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Bush, Iraq raise stakes in high-risk standoff

United Nations, Sept 13 (Reuters): Iraq flatly rejected US President George W. Bush’s demand for a swift and unconditional return of UN arms inspectors today, raising the stakes in their high-risk confrontation and bringing closer the spectre of a second Gulf War.

Bush, who did not threaten an attack on Iraq but clearly implied it in his speech yesterday to the UN General Assembly, took a blunter approach less than 24 hours later, saying he was “highly doubtful” that Iraqi leader Saddam Hussein would meet conditions for averting military action.

Baghdad lived up to his expectations. “We do not accept President Bush’s conditions,” Iraq’s Deputy Prime Minister Tareq Aziz told the Dubai-based Arab satellite television station MBC in an interview broadcast today.

Oil prices leapt with traders saying Aziz’s rebuttal raised the likelihood of a US attack on Iraq. The market fears conflict could spread into other countries in the Gulf region, which pumps a quarter of global oil supply.

World financiers were reaching for their calculators and computer models to work out the implications of a second Gulf War. A source in Italy said G7 finance ministers look set to join a chorus of voices warning about the possible impact of a war when they meet later this month.

With US secretary of state Colin Powell consulting his counterparts on the UN Security Council, Bush made clear he wanted quick movement on a tough new resolution requiring Iraq to disarm, urging UN action in “days and weeks”.

Aziz raised the stakes in the ballooning crisis. “The return of inspectors without conditions will not solve the problem ... because we have had a bad experience with them,” Aziz said. “Is it clever to repeat an experience that failed and did not prevent aggression'”

The White House said that Aziz’s rejection meant that Iraq had “something to hide.”

UN weapons inspectors responsible for accounting for Iraq’s nuclear, chemical, biological and ballistic weapons were pulled out of Iraq in December 1998 on the eve of US-British bombing raids and have not been permitted to return.

“Is the great diplomacy they are talking about to delay the US aggression four or five months and then to take place after the inspectors had returned',” Aziz asked.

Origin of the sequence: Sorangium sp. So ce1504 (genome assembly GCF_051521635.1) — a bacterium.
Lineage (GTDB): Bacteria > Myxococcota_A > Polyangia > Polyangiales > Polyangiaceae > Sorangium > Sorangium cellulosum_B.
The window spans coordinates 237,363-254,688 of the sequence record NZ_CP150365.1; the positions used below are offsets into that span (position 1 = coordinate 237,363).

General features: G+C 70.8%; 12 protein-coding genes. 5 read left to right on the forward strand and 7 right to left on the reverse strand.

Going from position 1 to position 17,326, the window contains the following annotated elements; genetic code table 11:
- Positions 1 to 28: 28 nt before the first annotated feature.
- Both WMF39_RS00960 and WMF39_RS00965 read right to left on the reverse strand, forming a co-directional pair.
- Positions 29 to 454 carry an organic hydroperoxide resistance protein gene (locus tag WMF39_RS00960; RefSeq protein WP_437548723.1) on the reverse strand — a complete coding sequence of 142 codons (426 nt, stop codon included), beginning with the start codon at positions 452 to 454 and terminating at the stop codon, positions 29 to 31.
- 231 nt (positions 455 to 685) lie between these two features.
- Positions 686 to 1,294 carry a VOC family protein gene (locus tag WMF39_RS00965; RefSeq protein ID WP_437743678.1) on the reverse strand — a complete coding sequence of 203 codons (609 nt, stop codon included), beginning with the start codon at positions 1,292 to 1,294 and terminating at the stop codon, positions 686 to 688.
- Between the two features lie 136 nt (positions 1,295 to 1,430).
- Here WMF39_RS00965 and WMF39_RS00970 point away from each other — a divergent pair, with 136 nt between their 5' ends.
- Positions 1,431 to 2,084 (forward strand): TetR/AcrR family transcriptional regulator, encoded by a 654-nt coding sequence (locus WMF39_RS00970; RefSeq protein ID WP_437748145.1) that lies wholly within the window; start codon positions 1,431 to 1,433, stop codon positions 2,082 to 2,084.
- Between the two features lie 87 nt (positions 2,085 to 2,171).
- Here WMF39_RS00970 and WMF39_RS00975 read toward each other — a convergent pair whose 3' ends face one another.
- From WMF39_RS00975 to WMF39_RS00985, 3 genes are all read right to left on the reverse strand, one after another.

Bush told the UN General Assembly yesterday that unspecified action against Saddam would be inevitable unless the UN forced Baghdad to eliminate weapons of mass destruction. Today, the President added he was not optimistic about getting results.

“I am highly doubtful that he’ll meet our demands,” Bush said as he met African leaders on the sidelines of the General Assembly. “I hope he does, but I’m highly doubtful. The reason I’m doubtful is he’s had 11 years to meet the demands, and for 11 long years he has basically told the United Nations and the world he doesn’t care.”

Jack Straw, foreign secretary of Britain, a staunch US ally, said today that Iraq would only agree to the return of UN weapons inspectors if it is “written on their eyeballs” that the alternative is the use of force.

There was an urgency in Bush’s tone on the need for a tough new resolution requiring Iraq to disarm. “We expect quick resolution to the issue,” he said.

“There will be deadlines within the resolution,” he said, adding: “We’re talking days and weeks, not months and years.”

White House spokesman Ari Fleischer said Bush’s comments were not intended to mean that war was inevitable.

“The President wants to send the UN a helpful message that he wants them to be relevant, he wants them to come out with something strong and concrete around which the world can rally,” Fleischer said.

Bush turned to the United Nations under pressure from foreign leaders and members of Congress, in what many in Washington saw as a victory for Powell and his multilateral approach over some of the President’s more hard-line advisers.

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